When asked if the criteria for such an audit would include looking at changing LRC rules that govern relationships between superiors and subordinate staff, Stumbo said that it should be included.
He said that he had not read all of the LRC’s policy governing personal relationships between LRC staffers, and did not say whether he thinks the policy should be changed.
Seiler Has ‘Fine Reputation’
Seiler is the director of the state’s Office of Education Accountability, a branch of the LRC created by the Kentucky Education Reform Act of 1990 tasked with researching education issues for the legislature and conducting investigations into complaints against school officials and district operations as they arise.
Phone calls to Seiler’s office and an e-mail to her LRC address seeking comment for this story were not immediately returned.
In a written statement provided to WFPL, Seiler emphasized her dedication to the task at hand.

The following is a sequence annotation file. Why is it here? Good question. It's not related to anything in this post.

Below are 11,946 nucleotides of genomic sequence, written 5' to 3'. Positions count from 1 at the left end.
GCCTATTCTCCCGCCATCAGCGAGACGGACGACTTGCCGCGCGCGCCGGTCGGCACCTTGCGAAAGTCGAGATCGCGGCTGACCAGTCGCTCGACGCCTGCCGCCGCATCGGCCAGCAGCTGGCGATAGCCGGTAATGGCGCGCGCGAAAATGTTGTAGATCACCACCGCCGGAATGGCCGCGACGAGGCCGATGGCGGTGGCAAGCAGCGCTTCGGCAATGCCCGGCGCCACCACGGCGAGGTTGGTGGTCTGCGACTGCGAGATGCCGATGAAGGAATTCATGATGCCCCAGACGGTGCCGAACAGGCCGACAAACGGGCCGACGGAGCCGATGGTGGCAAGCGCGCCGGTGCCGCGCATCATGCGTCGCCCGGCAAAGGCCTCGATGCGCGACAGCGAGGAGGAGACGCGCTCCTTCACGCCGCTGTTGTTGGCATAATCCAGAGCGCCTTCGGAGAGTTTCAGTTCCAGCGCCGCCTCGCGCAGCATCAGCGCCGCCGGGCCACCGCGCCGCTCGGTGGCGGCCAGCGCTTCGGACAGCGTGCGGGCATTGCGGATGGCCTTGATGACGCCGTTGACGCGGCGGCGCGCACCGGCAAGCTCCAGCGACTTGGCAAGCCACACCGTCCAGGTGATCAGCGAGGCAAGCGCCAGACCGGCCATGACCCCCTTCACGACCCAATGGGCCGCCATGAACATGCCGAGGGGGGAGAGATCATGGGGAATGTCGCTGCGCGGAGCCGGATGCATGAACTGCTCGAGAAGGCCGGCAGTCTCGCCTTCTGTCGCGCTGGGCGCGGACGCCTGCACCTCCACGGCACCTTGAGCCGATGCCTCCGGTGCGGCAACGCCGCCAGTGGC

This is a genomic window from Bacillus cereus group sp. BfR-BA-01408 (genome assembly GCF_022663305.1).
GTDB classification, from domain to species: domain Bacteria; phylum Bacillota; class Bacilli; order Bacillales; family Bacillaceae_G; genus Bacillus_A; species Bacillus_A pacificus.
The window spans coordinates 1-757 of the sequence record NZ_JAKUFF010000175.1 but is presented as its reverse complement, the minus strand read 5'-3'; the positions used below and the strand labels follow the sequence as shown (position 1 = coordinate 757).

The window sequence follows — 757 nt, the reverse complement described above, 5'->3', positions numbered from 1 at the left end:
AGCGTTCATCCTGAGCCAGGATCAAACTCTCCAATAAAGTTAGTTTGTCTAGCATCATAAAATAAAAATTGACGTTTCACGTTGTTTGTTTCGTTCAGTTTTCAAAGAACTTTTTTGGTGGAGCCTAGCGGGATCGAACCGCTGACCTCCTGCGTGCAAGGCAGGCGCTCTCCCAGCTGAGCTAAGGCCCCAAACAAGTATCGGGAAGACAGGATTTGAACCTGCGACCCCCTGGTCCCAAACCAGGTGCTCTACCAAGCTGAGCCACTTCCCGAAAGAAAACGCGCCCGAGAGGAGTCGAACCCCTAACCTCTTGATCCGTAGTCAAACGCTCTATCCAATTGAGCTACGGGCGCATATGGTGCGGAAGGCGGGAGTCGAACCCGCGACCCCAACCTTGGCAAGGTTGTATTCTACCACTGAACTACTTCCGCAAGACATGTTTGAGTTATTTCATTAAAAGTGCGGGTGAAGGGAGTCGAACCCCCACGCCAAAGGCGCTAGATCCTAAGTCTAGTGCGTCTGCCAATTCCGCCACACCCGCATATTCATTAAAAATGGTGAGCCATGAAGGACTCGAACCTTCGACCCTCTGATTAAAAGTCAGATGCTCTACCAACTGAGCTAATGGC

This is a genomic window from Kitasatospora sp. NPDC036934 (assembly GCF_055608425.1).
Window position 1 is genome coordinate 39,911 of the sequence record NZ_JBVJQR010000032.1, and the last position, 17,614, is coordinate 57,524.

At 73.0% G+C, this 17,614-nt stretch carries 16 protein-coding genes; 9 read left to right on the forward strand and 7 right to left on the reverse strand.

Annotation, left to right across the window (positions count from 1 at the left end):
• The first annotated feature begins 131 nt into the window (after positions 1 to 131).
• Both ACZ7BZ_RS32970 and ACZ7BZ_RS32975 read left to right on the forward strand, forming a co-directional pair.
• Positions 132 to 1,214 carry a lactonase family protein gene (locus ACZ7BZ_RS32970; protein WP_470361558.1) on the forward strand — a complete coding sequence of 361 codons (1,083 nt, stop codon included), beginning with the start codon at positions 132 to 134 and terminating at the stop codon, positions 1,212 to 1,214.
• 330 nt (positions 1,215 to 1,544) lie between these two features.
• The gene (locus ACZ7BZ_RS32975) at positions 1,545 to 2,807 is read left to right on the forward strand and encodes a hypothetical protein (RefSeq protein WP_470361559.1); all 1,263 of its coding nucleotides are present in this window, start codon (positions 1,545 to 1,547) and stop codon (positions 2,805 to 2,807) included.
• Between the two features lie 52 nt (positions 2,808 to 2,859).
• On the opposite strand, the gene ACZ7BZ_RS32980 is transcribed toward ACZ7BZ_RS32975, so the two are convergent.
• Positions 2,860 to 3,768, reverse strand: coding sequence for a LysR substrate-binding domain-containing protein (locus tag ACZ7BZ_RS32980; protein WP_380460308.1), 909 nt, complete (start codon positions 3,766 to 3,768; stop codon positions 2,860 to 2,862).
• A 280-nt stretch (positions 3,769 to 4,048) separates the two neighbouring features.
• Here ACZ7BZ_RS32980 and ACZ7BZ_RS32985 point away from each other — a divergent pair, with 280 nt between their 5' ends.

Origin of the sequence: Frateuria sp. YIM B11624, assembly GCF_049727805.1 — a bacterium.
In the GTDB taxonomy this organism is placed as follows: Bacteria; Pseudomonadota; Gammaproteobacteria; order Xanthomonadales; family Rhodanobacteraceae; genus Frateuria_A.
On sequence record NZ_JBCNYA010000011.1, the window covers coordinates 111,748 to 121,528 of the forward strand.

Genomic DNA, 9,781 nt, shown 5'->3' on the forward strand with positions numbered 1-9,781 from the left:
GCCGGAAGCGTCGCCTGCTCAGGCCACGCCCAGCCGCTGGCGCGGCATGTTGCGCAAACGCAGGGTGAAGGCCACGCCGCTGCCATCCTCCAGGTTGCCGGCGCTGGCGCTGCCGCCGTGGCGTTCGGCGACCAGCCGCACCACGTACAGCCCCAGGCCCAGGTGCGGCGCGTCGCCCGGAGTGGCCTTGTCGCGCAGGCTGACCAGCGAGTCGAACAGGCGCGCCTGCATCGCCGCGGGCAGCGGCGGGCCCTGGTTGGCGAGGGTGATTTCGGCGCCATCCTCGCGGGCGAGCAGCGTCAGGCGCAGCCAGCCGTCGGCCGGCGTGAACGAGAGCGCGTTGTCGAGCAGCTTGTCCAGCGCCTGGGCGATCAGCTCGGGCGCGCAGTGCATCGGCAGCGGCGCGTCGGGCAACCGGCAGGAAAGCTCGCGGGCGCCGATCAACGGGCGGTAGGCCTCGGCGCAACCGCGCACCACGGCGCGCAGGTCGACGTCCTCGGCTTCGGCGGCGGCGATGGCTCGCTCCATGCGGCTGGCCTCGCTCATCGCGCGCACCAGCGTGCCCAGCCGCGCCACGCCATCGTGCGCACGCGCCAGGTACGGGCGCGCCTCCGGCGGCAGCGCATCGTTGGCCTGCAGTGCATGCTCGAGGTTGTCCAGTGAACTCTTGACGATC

“As acting director, I’ll feel the weight of carrying on that long tradition,” she wrote. “But it’s a challenge I accept willingly. The staff, the members of the General Assembly, and the citizens of the Commonwealth can rest assured I’m totally dedicated to seeing they’re well served.”
She did not respond to written questions asking how she would handle the issue of sexual harassment complaints, or her beliefs governing relationships between LRC staff.
As OEA director, Seiler’s current annual salary is $121,200. Stivers, a Republican from Manchester, said that her salary would not change in her new role as acting director of the LRC.